Revealing the Magic: DIY Cover Route


Do it Yourself concept

In our last two blog posts on Self Publishing, we discussed designing your own cover as alternate route to getting the cover for your book done. This is mostly frowned upon. Why is that?

Some argue that even though writers have vast imagination when it comes to their story, the same imagination hinders their ability to look at the overall cover in a sales pitch point of view. An author can get attached to their story and characters and want to include as many aspects of it on the cover. This doesn’t always lead to a good cover.

Let’s look at some examples: (covers taken from Amazon listing and in no way a means to down rate the covers and or works of these authors)

NotOne NotThree NotTwo

These three covers all contain an interesting image, but the font just doesn’t pop out enough and kind of gets lost. It is important to make sure the title and author name are visible in thumbnail size. A little tweaking of the title and author name would increase the appeal of these covers.

one  three two

Here you see the font start to pull you in. The array of subjects serve more than pretty images, they hint at the mystery and magic of the book.

ThreeBetter TwoBetter OneBetter

These last three covers really nail what a cover needs: an overall appeal, clear genre classification, and a wow factor.

What if an author doesn’t have the computer skills needed? Unless educated on editing programs it will be hard to create a flawless cover that works. This leaves you two choices, learn the software and enough techniques to give you a cover that will help promote your story or leave the DIY for when you do have the time to do so and hire someone to do it for you.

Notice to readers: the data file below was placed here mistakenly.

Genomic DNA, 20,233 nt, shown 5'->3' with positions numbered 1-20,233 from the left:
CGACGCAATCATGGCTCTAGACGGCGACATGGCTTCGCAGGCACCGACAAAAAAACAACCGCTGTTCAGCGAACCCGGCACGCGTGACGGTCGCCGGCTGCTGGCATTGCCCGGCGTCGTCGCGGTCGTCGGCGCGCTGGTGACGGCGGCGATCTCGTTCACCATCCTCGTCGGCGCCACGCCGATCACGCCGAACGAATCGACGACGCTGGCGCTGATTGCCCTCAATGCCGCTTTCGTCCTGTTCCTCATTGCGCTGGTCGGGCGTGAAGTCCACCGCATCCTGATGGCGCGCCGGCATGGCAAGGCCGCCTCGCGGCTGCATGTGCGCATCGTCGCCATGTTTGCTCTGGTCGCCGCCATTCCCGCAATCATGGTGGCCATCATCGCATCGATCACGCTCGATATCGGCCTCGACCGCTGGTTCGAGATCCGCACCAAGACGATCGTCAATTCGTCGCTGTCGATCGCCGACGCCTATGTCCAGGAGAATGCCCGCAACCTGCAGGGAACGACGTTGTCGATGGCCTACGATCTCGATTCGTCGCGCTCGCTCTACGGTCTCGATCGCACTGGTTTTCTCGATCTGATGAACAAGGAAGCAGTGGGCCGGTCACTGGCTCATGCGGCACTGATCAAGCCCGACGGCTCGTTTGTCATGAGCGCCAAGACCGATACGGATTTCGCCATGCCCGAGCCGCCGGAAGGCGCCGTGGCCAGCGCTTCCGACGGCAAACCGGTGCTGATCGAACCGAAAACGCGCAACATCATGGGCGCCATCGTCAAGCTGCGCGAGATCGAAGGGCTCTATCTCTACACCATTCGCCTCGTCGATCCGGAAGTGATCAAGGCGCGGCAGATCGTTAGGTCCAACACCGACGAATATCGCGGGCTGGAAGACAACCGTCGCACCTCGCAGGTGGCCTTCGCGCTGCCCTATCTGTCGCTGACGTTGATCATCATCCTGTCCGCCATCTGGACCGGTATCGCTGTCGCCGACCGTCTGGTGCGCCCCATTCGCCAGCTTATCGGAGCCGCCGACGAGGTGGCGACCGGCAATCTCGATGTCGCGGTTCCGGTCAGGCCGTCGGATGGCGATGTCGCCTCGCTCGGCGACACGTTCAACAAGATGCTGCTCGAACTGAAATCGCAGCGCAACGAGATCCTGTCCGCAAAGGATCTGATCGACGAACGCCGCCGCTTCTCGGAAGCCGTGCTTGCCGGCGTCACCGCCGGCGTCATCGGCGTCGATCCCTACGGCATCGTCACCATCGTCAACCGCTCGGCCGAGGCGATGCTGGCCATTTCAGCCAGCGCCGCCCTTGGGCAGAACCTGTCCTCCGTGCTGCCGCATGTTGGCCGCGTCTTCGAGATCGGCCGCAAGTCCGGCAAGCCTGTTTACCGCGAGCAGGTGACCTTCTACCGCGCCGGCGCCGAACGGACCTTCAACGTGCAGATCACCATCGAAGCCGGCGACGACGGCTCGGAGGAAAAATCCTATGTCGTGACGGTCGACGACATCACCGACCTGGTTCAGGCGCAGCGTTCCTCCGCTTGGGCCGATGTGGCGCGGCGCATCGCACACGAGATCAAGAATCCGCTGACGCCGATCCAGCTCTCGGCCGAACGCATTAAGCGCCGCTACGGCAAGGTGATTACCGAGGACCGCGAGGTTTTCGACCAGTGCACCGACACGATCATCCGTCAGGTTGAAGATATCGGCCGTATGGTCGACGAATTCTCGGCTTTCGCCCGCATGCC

What if an author’s budget is small or nonexistent? Getting someone to design a cover can get pretty pricey very quickly.

Here is the cover I designed for my book: The Five Kingdoms of Severi. (Cost to make-Under $25.)

FiveKingdomsCover5x8_Preview

The model shown here was selected about a month or so before the cover was completed from Dreamstime. Yet, I could not get the cover to work and ended up tossing the model aside as a possible subject. Only after finding the rest of the elements that comprise this cover over at Dollarphotoclub (free image from Fotolia) was I able to make the model work.

Below are the images used in the cover. See how the main background determined the overall feel and look of the cover. And the best thing is that all the images except for the model cost $1 each.

OriginalPhotoStock

I am both a cover designer and an author, with a little over a year of experience. I decided to create my own cover and the gray scale illustrations that accompany the inside of this book to see what I could do. It might not be the best cover, but with every cover I create there is room to grow.

As long as your cover doesn’t hinder your book I don’t see why you can’t DIY. The best thing about self publishing or indie publishing is that you can always replace your cover with a better one later on if the original one isn’t working. Taste changes.

Things to remember:

Keep the title and author name as big as you can.

Seek an overall look to your cover and ensure you keep the same feel throughout your series.

Don’t be afraid to try textures and mess around with the layer settings.

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